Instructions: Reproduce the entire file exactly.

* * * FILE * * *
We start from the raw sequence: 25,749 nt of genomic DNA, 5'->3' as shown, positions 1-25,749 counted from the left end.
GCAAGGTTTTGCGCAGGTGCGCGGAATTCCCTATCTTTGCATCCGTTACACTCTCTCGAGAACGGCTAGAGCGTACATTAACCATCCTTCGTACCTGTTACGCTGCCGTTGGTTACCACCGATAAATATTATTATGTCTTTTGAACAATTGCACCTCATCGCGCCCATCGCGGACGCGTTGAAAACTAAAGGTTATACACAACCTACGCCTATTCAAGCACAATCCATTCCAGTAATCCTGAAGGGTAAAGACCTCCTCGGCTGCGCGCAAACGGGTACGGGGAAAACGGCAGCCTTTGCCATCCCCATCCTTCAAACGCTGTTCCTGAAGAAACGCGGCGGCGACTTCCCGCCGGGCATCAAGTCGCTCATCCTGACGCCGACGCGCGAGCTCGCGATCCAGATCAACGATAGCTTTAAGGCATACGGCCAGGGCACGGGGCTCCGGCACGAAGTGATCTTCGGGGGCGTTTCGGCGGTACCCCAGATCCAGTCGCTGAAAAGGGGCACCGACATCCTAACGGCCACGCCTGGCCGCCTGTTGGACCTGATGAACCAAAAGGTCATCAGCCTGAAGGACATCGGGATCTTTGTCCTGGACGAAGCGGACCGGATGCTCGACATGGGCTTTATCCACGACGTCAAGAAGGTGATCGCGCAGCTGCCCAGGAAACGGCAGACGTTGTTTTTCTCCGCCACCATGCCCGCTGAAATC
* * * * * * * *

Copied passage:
We start from the raw sequence: 25,749 nt of genomic DNA, 5'->3' as shown, positions 1-25,749 counted from the left end.
GCAAGGTTTTGCGCAGGTGCGCGGAATTCCCTATCTTTGCATCCGTTACACTCTCTCGAGAACGGCTAGAGCGTACATTAACCATCCTTCGTACCTGTTACGCTGCCGTTGGTTACCACCGATAAATATTATTATGTCTTTTGAACAATTGCACCTCATCGCGCCCATCGCGGACGCGTTGAAAACTAAAGGTTATACACAACCTACGCCTATTCAAGCACAATCCATTCCAGTAATCCTGAAGGGTAAAGACCTCCTCGGCTGCGCGCAAACGGGTACGGGGAAAACGGCAGCCTTTGCCATCCCCATCCTTCAAACGCTGTTCCTGAAGAAACGCGGCGGCGACTTCCCGCCGGGCATCAAGTCGCTCATCCTGACGCCGACGCGCGAGCTCGCGATCCAGATCAACGATAGCTTTAAGGCATACGGCCAGGGCACGGGGCTCCGGCACGAAGTGATCTTCGGGGGCGTTTCGGCGGTACCCCAGATCCAGTCGCTGAAAAGGGGCACCGACATCCTAACGGCCACGCCTGGCCGCCTGTTGGACCTGATGAACCAAAAGGTCATCAGCCTGAAGGACATCGGGATCTTTGTCCTGGACGAAGCGGACCGGATGCTCGACATGGGCTTTATCCACGACGTCAAGAAGGTGATCGCGCAGCTGCCCAGGAAACGGCAGACGTTGTTTTTCTCCGCCACCATGCCCGCTGAAATC